Karl Marx was a German philosopher, economist, and sociologist who argued that societies develop through a class struggle between the ruling class who controls the means of production and the working classes. Marxism holds that capitalism facilitates these social relations through exploitation of labor and commodification.
Prominent works: The Communist Manifesto (1848); Capital (1867)
Max Weber (1864-1920)
Weber was a German sociologist and economic and political theorist, who called for an interpretive rather than purely empirical methodology for the study of the social realm and was concerned with reconciling the social theories of rationalization and secularization with the rise of capitalism and modernity.
Prominent works: The Protestant Ethic and the Spirit of Capitalism (1905)
David Émile Durkheim (1858-1917)
Durkheim was a French sociologist, psychologist, and philosopher, who alongside Marx and Weber, is credited with the foundation of sociology. Durkheim was a proponent of functionalism, which models society as a system of parts, and his worked focused on social institutions, religion, modernity, and the refinement of methodologies for sociology.
Prominent works: The Division of Labour in Society (1893); Suicide (1897)
Ferdinand de Saussure (1857-1913)
A Swiss linguist and semiotician, de Saussure is considered one of the founders (with Charles Sanders Pierce) of semiotics/semiology, the study of meaning-making in language.
Prominent works: Course in General Linguistics (1906-1911)
Franz Boas (1858-1942)
American-German anthropologist considered the "Father of American Anthropology," he was an opponent of scientific/biological racism and promoted the ideology of cultural relativism.
Prominent works: Race, Language and Culture (1940); The Mind of Primitive Man (1911-1937)
Claude Levi-Strauss (1908-2009)
A French anthropologist considered by many as the "Father of modern anthropology", Levi-Strauss was a main theorist behind structuralism and the founding of structural anthropology (heavily influenced by the work of Marcel Mauss and Ferdinand de Saussure).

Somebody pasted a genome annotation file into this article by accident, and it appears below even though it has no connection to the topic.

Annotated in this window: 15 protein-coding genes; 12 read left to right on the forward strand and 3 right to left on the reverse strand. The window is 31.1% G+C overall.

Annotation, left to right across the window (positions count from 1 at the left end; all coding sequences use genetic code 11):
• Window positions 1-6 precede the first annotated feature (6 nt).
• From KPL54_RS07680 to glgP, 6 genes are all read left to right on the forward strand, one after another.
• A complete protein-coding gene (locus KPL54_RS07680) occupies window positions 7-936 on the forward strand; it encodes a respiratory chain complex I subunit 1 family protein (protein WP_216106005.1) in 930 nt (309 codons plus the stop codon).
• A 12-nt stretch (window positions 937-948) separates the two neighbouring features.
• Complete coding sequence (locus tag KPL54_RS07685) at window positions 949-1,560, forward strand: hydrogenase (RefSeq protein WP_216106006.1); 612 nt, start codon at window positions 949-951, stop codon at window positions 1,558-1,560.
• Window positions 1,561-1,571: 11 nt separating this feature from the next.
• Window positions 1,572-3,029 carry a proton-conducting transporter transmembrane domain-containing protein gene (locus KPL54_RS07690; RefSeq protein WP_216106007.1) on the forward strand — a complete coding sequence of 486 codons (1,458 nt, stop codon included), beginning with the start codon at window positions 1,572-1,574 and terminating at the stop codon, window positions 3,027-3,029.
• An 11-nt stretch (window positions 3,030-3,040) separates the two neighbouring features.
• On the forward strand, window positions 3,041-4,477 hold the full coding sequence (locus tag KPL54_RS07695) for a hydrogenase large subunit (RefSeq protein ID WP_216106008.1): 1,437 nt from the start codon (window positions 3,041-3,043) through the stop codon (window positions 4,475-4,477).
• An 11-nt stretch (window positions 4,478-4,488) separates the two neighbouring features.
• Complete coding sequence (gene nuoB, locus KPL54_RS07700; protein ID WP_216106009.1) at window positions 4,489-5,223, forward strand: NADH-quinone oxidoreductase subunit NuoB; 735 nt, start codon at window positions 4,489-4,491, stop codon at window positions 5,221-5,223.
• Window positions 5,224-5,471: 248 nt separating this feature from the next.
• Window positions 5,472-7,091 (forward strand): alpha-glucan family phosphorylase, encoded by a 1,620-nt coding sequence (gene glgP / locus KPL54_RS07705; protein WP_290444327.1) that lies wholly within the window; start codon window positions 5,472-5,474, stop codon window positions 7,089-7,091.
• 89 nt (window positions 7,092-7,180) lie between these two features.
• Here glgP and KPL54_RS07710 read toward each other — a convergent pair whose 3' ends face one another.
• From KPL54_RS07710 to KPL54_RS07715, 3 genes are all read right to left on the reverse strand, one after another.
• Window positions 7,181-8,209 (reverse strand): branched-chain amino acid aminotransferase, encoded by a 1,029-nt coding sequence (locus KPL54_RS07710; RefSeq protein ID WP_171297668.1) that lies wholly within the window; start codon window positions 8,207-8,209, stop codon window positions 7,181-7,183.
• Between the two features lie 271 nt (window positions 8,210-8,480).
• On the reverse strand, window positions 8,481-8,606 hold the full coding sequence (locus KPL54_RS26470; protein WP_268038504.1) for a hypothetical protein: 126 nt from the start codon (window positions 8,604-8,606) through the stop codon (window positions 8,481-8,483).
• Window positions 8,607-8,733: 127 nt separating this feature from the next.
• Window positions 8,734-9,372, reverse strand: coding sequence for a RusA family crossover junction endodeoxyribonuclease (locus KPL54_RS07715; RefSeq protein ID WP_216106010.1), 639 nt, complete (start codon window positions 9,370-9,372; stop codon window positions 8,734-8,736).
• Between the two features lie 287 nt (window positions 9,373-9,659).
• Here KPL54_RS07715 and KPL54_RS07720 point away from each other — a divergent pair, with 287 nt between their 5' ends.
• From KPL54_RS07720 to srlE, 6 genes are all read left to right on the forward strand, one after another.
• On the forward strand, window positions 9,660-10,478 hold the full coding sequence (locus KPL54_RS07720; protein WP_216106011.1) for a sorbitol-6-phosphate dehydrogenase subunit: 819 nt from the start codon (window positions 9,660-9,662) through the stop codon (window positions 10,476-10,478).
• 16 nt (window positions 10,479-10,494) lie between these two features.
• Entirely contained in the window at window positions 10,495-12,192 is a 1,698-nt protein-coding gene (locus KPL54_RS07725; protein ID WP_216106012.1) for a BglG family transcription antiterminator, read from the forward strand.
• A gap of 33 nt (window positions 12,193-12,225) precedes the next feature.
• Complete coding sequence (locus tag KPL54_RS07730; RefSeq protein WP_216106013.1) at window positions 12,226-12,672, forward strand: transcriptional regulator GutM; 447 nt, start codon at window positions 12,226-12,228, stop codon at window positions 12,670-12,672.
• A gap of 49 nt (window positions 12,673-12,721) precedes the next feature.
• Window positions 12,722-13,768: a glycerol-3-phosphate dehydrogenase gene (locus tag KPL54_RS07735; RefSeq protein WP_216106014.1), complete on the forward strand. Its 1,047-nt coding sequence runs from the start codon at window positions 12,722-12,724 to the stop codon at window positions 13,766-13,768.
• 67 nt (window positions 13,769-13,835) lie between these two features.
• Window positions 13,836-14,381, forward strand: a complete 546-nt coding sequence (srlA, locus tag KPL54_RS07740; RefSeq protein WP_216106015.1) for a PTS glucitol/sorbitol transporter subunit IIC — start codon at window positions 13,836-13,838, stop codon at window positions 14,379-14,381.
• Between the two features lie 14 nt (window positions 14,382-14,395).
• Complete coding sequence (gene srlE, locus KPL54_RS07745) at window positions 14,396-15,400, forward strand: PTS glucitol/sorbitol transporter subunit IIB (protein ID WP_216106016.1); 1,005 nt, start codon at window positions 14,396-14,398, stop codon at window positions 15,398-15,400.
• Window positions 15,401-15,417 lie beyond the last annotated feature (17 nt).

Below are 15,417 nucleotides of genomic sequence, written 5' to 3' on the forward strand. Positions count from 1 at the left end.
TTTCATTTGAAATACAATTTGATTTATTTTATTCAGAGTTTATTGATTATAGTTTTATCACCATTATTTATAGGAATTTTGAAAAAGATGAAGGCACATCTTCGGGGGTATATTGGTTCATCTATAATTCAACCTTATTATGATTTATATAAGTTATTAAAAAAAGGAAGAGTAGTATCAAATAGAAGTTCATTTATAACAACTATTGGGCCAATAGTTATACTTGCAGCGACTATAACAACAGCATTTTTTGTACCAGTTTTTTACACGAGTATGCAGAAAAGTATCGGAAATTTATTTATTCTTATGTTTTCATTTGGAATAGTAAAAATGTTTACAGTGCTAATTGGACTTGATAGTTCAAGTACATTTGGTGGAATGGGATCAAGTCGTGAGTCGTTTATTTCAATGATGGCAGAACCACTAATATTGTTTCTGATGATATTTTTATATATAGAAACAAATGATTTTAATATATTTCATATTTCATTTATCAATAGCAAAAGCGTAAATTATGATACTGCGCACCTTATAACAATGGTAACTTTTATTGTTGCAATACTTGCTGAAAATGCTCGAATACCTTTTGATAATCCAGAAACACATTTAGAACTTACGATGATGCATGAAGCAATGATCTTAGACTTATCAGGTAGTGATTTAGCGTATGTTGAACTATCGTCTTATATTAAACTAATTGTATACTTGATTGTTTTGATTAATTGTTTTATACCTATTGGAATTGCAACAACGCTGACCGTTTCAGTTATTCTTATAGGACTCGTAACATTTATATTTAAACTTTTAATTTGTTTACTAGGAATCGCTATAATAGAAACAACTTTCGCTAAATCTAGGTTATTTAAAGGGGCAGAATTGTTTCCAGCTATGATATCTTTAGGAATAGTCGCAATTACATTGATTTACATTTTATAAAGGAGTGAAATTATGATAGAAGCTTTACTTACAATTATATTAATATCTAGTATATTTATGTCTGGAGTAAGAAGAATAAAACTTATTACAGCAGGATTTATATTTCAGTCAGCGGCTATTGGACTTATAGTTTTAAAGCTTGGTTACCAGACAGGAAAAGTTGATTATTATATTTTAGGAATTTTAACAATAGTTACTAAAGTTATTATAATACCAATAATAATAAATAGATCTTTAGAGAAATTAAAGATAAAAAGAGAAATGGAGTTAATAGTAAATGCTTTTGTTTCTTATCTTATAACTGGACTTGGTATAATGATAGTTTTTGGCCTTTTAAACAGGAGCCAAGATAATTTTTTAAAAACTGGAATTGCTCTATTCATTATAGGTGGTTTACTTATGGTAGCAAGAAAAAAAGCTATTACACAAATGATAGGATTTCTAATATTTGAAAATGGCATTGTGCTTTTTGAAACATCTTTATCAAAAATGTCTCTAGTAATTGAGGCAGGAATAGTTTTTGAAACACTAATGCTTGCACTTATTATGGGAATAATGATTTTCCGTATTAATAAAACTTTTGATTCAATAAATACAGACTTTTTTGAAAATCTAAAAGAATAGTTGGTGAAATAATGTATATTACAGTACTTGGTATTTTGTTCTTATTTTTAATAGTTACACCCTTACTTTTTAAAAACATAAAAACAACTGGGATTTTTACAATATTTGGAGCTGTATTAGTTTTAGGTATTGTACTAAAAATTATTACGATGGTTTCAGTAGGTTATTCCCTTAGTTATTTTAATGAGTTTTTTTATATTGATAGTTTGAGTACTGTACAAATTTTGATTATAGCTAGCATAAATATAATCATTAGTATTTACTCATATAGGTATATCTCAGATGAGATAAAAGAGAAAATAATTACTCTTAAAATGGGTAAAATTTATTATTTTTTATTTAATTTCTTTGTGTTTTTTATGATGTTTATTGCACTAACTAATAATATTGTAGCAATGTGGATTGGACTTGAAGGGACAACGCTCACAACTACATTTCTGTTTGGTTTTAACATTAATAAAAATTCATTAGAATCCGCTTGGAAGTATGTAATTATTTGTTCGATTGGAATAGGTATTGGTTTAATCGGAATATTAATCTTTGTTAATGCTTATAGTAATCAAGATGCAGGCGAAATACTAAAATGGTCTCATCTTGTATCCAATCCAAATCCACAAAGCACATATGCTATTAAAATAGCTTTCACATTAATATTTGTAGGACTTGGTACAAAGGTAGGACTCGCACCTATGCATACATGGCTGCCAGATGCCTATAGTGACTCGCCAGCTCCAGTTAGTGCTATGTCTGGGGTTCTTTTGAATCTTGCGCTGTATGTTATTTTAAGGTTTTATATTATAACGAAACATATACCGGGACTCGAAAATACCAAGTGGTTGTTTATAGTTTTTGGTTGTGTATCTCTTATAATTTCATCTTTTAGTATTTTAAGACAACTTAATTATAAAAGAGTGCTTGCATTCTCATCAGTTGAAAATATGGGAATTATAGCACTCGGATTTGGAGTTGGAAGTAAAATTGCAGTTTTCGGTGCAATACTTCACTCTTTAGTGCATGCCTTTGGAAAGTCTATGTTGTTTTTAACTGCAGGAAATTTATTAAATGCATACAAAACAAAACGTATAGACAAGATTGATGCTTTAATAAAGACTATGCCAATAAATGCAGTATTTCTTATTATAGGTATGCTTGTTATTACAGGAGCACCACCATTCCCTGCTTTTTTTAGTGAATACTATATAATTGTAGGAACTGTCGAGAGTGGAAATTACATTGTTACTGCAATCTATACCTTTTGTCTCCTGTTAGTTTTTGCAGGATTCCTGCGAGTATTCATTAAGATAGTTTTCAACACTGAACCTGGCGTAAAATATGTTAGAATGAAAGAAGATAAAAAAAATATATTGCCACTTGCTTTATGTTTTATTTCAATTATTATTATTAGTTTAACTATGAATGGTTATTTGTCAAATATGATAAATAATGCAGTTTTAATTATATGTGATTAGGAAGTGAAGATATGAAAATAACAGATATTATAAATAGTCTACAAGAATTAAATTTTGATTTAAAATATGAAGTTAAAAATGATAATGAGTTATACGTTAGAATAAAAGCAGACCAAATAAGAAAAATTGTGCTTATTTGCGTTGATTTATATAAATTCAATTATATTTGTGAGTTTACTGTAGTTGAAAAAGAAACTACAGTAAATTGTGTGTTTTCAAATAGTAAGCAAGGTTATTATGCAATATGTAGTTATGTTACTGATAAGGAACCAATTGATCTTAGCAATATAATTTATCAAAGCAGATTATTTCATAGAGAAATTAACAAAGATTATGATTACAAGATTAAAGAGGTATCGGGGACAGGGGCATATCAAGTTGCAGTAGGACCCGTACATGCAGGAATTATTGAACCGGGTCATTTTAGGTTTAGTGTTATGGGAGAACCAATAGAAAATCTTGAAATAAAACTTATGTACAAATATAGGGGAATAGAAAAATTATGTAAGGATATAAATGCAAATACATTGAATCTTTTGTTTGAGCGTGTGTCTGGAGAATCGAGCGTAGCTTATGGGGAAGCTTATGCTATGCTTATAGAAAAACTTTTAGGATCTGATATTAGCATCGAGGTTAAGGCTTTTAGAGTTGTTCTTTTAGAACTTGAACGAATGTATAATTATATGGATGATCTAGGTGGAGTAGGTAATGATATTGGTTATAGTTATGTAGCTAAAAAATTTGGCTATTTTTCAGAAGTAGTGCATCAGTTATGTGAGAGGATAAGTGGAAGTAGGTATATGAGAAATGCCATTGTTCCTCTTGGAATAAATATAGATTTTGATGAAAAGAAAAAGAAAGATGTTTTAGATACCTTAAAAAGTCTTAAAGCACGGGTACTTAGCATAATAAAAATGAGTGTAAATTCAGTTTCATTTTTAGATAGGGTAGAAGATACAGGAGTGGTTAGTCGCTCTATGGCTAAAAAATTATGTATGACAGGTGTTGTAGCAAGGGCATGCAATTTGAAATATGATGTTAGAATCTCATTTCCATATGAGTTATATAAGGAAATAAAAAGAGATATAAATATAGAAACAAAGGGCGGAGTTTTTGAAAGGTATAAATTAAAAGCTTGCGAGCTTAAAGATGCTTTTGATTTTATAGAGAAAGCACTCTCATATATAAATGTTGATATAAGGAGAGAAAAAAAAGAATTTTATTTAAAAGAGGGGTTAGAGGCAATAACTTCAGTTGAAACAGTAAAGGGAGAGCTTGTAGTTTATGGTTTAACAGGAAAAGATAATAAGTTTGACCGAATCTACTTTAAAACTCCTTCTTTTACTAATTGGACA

Prominent works: The Savage Mind (1962); The Elementary Structures of Kinship (1949); Structural Anthropology (1958)
Charles Sanders Peirce (1839-1914)
An American philosopher, sometimes known as the "father of pragmatism", Peirce contributed to the field of semiotics with his classification of types of signs (i.e. icon, index, symbol).
Collected works, including 1955 compilation of manuscripts in Philosophical Writings of Peirce ("Logic as Semiotic: The Theory of Signs")
Michel Foucault (1926-1984)
French philosopher, historian, and social theorist; Most known for his theories of the relationship between power and knowledge, and critical histories of modernity.
Prominent works: Discipline and Punish (1975); History of Modern Sexuality (1976); From Archaeology to Geneology (1969)
Clifford Geertz (1926-2006)
Prominent American anthropologist who championed symbolic anthropology, the study of cultural symbols and how they construct meaning in society. Geertz emphasized the use of “thick description” of human behavior and its contexts in anthropological writing.
Prominent works: The Interpretation of Cultures (1973)
Marcel Mauss (1872-1950)
Mauss was a French sociologist contributing to both sociological and anthropological discourses. He focused on issues of reciprocity and magic.
Prominent work: The Gift (1925)
Margaret Mead (1901-1978)
Mead was an American anthropologist who contributed to discourses on feminism and feminist ideologist both in Papua New Guinea and the West.
Prominent works: Coming of Age in Samoa (1928); Sex and Temperament (1935); Growing up in New Guinea (1930)
Pierre Bourdieu (1930-2002)
French sociologist and anthropologist whose work focused on the dynamics of power in society, the embodiment of social dynamics and subjective agents; introduced the influential concepts of cultural, social and symbol capital, the habitus, and symbolic violence
Prominent works: Distinction: A Social Critique of the Judgement of Taste (1979); The Logic of Practice (1980)
Mary Douglas (1921-2007)
Douglas was a British anthropologist known for her concepts of ritual purity and pollution, and creating the cultural theory of risk.
Prominent works: Purity and Danger (1966); Natural Symbols (1970); How Institutions Think (1989)
Bruno Latour (1947-)
Latour is a French anthropologist and sociologist of science whose works focused on the study of scientific practice. Latour is one of the developers of the actor-network theory, which proposes that objects and humans are actors in a social network of both material and symbolic relationships.
Prominent works: Laboratory Life (1986); We Have Never Been Modern (1993)